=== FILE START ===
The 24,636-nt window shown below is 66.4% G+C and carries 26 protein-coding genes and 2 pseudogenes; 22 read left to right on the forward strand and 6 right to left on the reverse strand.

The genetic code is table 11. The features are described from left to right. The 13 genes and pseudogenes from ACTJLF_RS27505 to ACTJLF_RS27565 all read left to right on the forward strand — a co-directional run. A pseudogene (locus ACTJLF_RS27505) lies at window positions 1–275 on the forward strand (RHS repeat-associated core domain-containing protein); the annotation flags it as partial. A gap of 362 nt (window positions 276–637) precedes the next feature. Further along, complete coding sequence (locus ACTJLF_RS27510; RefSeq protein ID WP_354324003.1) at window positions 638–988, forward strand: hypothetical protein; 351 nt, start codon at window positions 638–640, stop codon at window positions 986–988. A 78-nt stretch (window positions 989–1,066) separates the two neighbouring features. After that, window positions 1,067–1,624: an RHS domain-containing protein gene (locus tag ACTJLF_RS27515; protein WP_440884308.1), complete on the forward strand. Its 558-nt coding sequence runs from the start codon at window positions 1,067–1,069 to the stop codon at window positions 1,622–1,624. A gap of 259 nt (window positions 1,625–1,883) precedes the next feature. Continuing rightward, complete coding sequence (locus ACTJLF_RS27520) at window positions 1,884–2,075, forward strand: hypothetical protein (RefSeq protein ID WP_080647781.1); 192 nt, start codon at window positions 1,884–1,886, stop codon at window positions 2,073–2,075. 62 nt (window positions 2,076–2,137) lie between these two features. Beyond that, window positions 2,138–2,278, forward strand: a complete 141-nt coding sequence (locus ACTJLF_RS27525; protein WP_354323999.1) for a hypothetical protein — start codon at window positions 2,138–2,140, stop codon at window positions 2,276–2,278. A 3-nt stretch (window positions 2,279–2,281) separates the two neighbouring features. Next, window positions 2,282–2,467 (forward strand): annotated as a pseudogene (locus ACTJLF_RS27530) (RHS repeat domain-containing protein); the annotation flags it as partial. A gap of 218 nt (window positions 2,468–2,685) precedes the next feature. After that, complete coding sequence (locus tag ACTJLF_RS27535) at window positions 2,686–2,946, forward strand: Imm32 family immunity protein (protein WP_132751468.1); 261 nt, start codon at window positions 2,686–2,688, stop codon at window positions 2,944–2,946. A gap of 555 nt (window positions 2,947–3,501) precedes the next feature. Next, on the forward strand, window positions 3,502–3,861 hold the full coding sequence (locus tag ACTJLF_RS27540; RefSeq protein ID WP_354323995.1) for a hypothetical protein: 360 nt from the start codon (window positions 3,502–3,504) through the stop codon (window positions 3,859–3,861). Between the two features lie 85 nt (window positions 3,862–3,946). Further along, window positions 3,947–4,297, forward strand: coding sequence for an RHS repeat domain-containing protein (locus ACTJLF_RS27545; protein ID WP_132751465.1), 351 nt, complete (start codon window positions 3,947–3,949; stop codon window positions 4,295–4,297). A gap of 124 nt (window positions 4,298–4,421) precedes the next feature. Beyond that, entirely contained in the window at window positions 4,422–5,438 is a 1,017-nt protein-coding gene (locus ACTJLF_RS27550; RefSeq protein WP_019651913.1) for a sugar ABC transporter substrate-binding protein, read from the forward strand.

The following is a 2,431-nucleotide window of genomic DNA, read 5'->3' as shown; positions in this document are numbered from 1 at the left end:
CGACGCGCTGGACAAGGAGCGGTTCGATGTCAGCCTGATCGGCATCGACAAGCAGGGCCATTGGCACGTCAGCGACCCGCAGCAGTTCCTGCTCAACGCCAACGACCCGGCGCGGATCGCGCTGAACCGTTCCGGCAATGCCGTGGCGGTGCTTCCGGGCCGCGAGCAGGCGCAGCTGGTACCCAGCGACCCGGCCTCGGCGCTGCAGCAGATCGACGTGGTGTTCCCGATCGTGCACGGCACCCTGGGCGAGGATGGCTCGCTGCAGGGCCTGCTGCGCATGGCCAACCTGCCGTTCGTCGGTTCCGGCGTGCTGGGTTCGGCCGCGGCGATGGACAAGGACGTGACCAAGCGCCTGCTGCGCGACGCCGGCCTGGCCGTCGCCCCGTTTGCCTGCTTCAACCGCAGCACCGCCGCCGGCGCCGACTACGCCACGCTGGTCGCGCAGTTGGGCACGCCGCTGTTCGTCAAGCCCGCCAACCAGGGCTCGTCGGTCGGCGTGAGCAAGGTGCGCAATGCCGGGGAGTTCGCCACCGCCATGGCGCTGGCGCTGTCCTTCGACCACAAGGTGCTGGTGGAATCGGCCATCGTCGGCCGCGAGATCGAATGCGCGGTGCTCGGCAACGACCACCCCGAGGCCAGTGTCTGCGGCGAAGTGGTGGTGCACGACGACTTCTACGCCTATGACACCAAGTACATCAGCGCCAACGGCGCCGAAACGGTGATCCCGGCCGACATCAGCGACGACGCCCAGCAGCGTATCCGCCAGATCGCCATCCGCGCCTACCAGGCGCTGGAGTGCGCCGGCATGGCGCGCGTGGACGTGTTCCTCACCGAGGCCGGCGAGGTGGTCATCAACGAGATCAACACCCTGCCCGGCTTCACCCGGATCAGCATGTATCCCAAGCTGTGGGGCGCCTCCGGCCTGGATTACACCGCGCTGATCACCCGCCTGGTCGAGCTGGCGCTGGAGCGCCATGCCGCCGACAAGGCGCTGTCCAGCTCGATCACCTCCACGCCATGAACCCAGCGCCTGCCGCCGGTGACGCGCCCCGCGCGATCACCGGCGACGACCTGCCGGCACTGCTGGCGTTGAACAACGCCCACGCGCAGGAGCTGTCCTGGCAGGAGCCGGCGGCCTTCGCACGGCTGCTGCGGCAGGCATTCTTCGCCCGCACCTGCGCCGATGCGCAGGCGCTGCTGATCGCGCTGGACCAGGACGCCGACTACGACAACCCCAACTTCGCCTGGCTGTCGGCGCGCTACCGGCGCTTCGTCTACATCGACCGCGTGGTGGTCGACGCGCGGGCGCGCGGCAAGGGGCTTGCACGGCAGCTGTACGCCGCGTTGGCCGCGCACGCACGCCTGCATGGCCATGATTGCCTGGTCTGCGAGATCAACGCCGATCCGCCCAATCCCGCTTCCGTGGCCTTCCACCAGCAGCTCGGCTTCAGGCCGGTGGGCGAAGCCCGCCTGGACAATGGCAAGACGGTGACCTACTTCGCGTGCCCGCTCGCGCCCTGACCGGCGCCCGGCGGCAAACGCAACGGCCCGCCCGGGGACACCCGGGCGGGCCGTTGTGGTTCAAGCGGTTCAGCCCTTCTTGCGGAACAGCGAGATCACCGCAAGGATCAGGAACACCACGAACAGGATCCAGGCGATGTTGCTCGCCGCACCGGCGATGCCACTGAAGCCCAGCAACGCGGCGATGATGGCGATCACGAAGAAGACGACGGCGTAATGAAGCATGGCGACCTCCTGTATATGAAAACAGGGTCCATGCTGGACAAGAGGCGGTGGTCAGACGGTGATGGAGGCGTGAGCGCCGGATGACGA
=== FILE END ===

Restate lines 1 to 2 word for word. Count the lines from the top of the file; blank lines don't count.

The 24,636-nt window shown below is 66.4% G+C and carries 26 protein-coding genes and 2 pseudogenes; 22 read left to right on the forward strand and 6 right to left on the reverse strand.

The genetic code is table 11. The features are described from left to right. The 13 genes and pseudogenes from ACTJLF_RS27505 to ACTJLF_RS27565 all read left to right on the forward strand — a co-directional run. A pseudogene (locus ACTJLF_RS27505) lies at window positions 1–275 on the forward strand (RHS repeat-associated core domain-containing protein); the annotation flags it as partial. A gap of 362 nt (window positions 276–637) precedes the next feature. Further along, complete coding sequence (locus ACTJLF_RS27510; RefSeq protein ID WP_354324003.1) at window positions 638–988, forward strand: hypothetical protein; 351 nt, start codon at window positions 638–640, stop codon at window positions 986–988. A 78-nt stretch (window positions 989–1,066) separates the two neighbouring features. After that, window positions 1,067–1,624: an RHS domain-containing protein gene (locus tag ACTJLF_RS27515; protein WP_440884308.1), complete on the forward strand. Its 558-nt coding sequence runs from the start codon at window positions 1,067–1,069 to the stop codon at window positions 1,622–1,624. A gap of 259 nt (window positions 1,625–1,883) precedes the next feature. Continuing rightward, complete coding sequence (locus ACTJLF_RS27520) at window positions 1,884–2,075, forward strand: hypothetical protein (RefSeq protein ID WP_080647781.1); 192 nt, start codon at window positions 1,884–1,886, stop codon at window positions 2,073–2,075. 62 nt (window positions 2,076–2,137) lie between these two features. Beyond that, window positions 2,138–2,278, forward strand: a complete 141-nt coding sequence (locus ACTJLF_RS27525; protein WP_354323999.1) for a hypothetical protein — start codon at window positions 2,138–2,140, stop codon at window positions 2,276–2,278. A 3-nt stretch (window positions 2,279–2,281) separates the two neighbouring features. Next, window positions 2,282–2,467 (forward strand): annotated as a pseudogene (locus ACTJLF_RS27530) (RHS repeat domain-containing protein); the annotation flags it as partial. A gap of 218 nt (window positions 2,468–2,685) precedes the next feature. After that, complete coding sequence (locus tag ACTJLF_RS27535) at window positions 2,686–2,946, forward strand: Imm32 family immunity protein (protein WP_132751468.1); 261 nt, start codon at window positions 2,686–2,688, stop codon at window positions 2,944–2,946. A gap of 555 nt (window positions 2,947–3,501) precedes the next feature. Next, on the forward strand, window positions 3,502–3,861 hold the full coding sequence (locus tag ACTJLF_RS27540; RefSeq protein ID WP_354323995.1) for a hypothetical protein: 360 nt from the start codon (window positions 3,502–3,504) through the stop codon (window positions 3,859–3,861). Between the two features lie 85 nt (window positions 3,862–3,946). Further along, window positions 3,947–4,297, forward strand: coding sequence for an RHS repeat domain-containing protein (locus ACTJLF_RS27545; protein ID WP_132751465.1), 351 nt, complete (start codon window positions 3,947–3,949; stop codon window positions 4,295–4,297). A gap of 124 nt (window positions 4,298–4,421) precedes the next feature. Beyond that, entirely contained in the window at window positions 4,422–5,438 is a 1,017-nt protein-coding gene (locus ACTJLF_RS27550; RefSeq protein WP_019651913.1) for a sugar ABC transporter substrate-binding protein, read from the forward strand.